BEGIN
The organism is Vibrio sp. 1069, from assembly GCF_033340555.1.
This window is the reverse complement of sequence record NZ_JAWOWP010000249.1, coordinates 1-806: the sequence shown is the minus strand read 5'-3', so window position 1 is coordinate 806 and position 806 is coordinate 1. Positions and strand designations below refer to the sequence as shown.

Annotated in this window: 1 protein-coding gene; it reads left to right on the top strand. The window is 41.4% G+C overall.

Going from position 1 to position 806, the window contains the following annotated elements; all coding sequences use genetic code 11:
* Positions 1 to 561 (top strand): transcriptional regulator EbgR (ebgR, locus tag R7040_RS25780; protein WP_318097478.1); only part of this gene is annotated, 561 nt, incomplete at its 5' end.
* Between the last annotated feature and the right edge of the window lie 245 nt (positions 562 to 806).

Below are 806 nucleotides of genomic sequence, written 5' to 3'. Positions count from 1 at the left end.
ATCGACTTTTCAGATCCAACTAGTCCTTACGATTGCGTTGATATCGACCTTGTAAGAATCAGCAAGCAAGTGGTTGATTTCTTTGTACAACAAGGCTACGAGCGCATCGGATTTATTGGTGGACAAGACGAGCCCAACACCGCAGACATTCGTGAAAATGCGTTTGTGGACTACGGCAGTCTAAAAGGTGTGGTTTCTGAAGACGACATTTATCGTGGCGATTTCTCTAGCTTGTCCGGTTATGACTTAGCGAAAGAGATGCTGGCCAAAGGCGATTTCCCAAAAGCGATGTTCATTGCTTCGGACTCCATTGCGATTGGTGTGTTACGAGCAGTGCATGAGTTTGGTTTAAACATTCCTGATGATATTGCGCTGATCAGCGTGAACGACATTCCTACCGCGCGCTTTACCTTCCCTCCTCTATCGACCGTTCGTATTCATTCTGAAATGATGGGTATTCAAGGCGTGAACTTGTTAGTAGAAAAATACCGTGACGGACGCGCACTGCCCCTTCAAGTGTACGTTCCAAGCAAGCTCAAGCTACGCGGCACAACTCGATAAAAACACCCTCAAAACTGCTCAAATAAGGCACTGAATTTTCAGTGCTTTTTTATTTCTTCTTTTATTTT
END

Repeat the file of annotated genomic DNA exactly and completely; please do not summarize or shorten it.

The organism is Vibrio sp. 1069, from assembly GCF_033340555.1.
This window is the reverse complement of sequence record NZ_JAWOWP010000249.1, coordinates 1-806: the sequence shown is the minus strand read 5'-3', so window position 1 is coordinate 806 and position 806 is coordinate 1. Positions and strand designations below refer to the sequence as shown.

Annotated in this window: 1 protein-coding gene; it reads left to right on the top strand. The window is 41.4% G+C overall.

Going from position 1 to position 806, the window contains the following annotated elements; all coding sequences use genetic code 11:
* Positions 1 to 561 (top strand): transcriptional regulator EbgR (ebgR, locus tag R7040_RS25780; protein WP_318097478.1); only part of this gene is annotated, 561 nt, incomplete at its 5' end.
* Between the last annotated feature and the right edge of the window lie 245 nt (positions 562 to 806).

Below are 806 nucleotides of genomic sequence, written 5' to 3'. Positions count from 1 at the left end.
ATCGACTTTTCAGATCCAACTAGTCCTTACGATTGCGTTGATATCGACCTTGTAAGAATCAGCAAGCAAGTGGTTGATTTCTTTGTACAACAAGGCTACGAGCGCATCGGATTTATTGGTGGACAAGACGAGCCCAACACCGCAGACATTCGTGAAAATGCGTTTGTGGACTACGGCAGTCTAAAAGGTGTGGTTTCTGAAGACGACATTTATCGTGGCGATTTCTCTAGCTTGTCCGGTTATGACTTAGCGAAAGAGATGCTGGCCAAAGGCGATTTCCCAAAAGCGATGTTCATTGCTTCGGACTCCATTGCGATTGGTGTGTTACGAGCAGTGCATGAGTTTGGTTTAAACATTCCTGATGATATTGCGCTGATCAGCGTGAACGACATTCCTACCGCGCGCTTTACCTTCCCTCCTCTATCGACCGTTCGTATTCATTCTGAAATGATGGGTATTCAAGGCGTGAACTTGTTAGTAGAAAAATACCGTGACGGACGCGCACTGCCCCTTCAAGTGTACGTTCCAAGCAAGCTCAAGCTACGCGGCACAACTCGATAAAAACACCCTCAAAACTGCTCAAATAAGGCACTGAATTTTCAGTGCTTTTTTATTTCTTCTTTTATTTT